The last of September’s weekends has been glorious, perfect weather for tinkering.
Friday evening – remove windscreen wiper mechanism
I had been trying to paint around the windscreen wiper gear, but in the end decided it would be silly not to remove it. I wasn’t happy with the partial paint coverage and secondly it seemed daft not to service it, having the luxury of such easy access. So, Friday evening I went outside for ‘half an hour’ to remove the wipers, wheel-boxes, rack tube and motor. An hour later I had got the first wiper off!
The wiper arms fit to each spindle via a splined collet adaptor fixed with a grub-screw or bolt. This had sheared off on the passenger side and had to be drilled out. It isn’t easy accessing this with the windscreen gutter in the way and the fading light so I wasn’t happy with the state of it once I’d got it out.
The rest of the assembly came out very easily but it’s a very messy, greasy job. I took the parts up to the shed and worked until quite late washing the old grease out to reveal shiny parts. The rack and wheel-boxes are in great condition. I used a piece of petrol-soaked rag attached to a wire to clean out the tubes. I now need to sort out my tee-shirts as this job used up the last of my clean rags!
Saturday – more painting
I got up early and straight up the shed to etch prime the wiper parts, then housework and a bath before attending a Macmillan coffee morning at the local church hall organised in memory of my uncle. I enjoyed chatting with cousins, consumed too much cake and won a raffle prize. I took home some ‘spare’ cheese scones to take up to the shed and last me the day…. On my return I sprayed the exterior of the wheel-boxes and tubes:
I lightly rubbed down the parts of the upper bulkhead that were previously inaccessible, washed it down and gave the entire area another coat of marine blue with the mini-roller. Although far from perfect, this time I was much happier with the finish and I’m so glad that I took a little more time out to remove the wipers.
There seemed to be many interruptions today, I had to break off in the afternoon to attend to some work stuff but in spite of the day’s lack of progress it was a very enjoyable one.
Wiper arm adaptor STC987 / 605904
I ordered a couple of the former, then immediately afterwards, realised a should have ordered the latter. Mine have a round hole, where STC987 appears to have a squarish hole. I’ll see what they’re like when I get them, maybe I can adapt them.
The old plastic binnacle mount
I removed this and took a photo to help justify my outrageous spending on my lovely new mount from Raptor Engineering. I think these all end up the same. The plastic is quite brittle and corners snap off exactly where you wouldn’t want them to. The threaded insert was bodged by me with araldite and a cable tie but I have yet to find an adhesive that works well on this plastic.
Sunday – fitting it all together
Sunday was even nicer, it got really warm around dinner time especially. I bolted the wheel-boxes through the bulkhead and applied fresh grease to the spindles, they spin nicely now, well-worth doing. I tried squirting grease into the tubes with the gun but ended up covered in the stuff and hardly any in the tubes. So I fitted them into the wheel-boxes and did the nuts up loosely. I squirted a huge dollop of grease onto a plastic carrier bag that I held at the left hand tube with my right hand. With the motor in the crook of my left elbow I slowly fed the rack through the grease and into the tube. Thankfully it entered and exited the wheel-boxes easily and I was soon tightening the connector to the motor.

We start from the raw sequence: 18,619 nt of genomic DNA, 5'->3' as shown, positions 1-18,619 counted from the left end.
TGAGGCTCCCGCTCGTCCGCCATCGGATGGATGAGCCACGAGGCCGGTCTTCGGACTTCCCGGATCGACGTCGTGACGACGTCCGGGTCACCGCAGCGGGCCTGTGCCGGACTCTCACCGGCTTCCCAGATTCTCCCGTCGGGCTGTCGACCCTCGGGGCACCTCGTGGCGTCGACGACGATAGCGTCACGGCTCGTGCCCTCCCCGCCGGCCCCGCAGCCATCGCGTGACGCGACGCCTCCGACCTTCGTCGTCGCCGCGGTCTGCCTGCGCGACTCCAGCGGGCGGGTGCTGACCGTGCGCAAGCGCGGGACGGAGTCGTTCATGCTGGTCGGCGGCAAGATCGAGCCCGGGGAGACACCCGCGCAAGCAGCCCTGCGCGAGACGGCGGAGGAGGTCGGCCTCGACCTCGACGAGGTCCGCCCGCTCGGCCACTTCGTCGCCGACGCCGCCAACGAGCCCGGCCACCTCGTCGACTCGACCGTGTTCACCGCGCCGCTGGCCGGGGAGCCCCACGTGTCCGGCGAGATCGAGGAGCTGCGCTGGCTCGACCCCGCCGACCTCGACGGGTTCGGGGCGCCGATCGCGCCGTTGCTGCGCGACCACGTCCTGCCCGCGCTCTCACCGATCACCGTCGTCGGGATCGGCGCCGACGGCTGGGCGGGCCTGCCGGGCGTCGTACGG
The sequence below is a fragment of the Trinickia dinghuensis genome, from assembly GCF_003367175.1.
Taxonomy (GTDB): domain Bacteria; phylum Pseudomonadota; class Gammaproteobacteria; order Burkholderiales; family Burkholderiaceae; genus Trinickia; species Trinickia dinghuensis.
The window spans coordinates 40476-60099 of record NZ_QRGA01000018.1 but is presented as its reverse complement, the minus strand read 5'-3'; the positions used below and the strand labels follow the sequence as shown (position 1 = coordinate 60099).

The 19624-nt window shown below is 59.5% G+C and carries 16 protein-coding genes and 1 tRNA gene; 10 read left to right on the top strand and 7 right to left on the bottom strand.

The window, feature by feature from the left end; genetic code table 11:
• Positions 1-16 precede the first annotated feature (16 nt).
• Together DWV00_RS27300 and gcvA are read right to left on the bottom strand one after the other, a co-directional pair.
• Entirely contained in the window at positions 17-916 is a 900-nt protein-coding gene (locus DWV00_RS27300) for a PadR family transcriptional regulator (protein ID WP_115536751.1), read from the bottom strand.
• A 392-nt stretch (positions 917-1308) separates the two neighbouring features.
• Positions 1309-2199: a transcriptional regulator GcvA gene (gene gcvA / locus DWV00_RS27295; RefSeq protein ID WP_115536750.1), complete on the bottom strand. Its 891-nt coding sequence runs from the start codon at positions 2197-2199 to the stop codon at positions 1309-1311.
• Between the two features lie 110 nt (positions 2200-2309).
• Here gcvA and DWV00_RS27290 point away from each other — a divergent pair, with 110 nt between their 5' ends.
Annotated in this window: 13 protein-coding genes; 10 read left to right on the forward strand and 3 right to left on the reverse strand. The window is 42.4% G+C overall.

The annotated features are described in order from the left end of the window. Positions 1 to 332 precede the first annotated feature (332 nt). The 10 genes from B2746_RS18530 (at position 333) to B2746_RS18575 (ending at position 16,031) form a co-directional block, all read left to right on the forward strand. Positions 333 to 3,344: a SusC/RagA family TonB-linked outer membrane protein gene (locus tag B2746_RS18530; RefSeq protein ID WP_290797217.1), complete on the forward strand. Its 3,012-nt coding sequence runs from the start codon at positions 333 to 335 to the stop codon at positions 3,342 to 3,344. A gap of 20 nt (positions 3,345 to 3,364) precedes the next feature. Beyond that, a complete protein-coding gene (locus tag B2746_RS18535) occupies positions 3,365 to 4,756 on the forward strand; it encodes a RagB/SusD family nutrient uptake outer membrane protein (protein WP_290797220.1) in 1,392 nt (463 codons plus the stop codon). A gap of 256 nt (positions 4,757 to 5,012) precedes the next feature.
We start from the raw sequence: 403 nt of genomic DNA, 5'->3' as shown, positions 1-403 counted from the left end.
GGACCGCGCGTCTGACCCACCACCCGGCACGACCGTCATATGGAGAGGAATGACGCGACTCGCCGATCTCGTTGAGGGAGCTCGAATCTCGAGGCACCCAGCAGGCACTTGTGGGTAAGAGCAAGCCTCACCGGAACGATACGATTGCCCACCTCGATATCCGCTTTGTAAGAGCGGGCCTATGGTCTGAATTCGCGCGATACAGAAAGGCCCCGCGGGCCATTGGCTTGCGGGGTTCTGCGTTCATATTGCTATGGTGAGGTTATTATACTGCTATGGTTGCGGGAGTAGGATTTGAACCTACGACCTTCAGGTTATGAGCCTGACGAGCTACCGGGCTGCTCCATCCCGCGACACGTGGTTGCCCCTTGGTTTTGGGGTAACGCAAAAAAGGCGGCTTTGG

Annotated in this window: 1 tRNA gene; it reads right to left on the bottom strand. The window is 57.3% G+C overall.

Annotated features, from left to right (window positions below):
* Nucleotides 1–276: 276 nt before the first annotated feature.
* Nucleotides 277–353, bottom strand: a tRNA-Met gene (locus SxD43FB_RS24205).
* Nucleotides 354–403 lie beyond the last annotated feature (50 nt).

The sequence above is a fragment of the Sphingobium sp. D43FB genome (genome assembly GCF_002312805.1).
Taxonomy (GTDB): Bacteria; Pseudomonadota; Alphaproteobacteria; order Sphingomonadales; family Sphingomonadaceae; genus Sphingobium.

EDIT: You may notice that I forgot to add the all-important rubber boot that seals the wiper motor to tube connection, this was remedied later!
Fitting the motor-fixing bolts to the captive nut strip the other side of the bulkhead was an altogether trickier operation. There was much bad language. In the end it took two real cigarettes, a can of Lidl’s fake Red Bull and some masking tape. On getting them both to bite at last I was elated and broke off for cheese rolls and tomatoes from the garden, eaten outside, sitting on the front bumper. Perfect! I even opened some Kettle crisps as a special treat.
Fitting the upper dash panel
I achieved nowhere near what I set out to and looking back I think this next job consisted mainly of finding the right screws and replacing any broken plastic nut inserts, but it’s now fitted. The supporting panel went in relatively easy, this led to the quite fiddly job of fitting the vent levers. After the first one took so long I realised it was much easier having removed the vent pins, so the second one took only five minutes. I’m really pleased that the vents now open all the way and close very well. I do need some new seals though.
At last it was time to fit my recovered shelf. This went in much easier than it came out thanks to my Ebay purchase of an offset screwdriver for £3.60 delivered. These aren’t very well made and the bits need binning immediately but they are perfect for this job, tightening the large self-tappers so close to the windscreen.
I fitted the end panel to the passenger side but not the driver side as I have to fix up the cable for the heater control in the lower dash section. I fitted the Raptor Engineering binnacle mount to the underside of the dash.
Instrument panel fixing screws
I thought I’d loose-fit the binnacle, mainly so as not to lose the distinctive fixing screws, but the threads are wrong for the new mount. By this time it was getting dark so I’ll have to investigate and source some quickly.
All in all, a lovely weekend, but disappointed not to have got the lower dash fitted too. The evenings are getting extremely short now, but I hope to get a couple of midweek sessions in before tea as the weather is expected to be lovely all week.
Thanks for reading!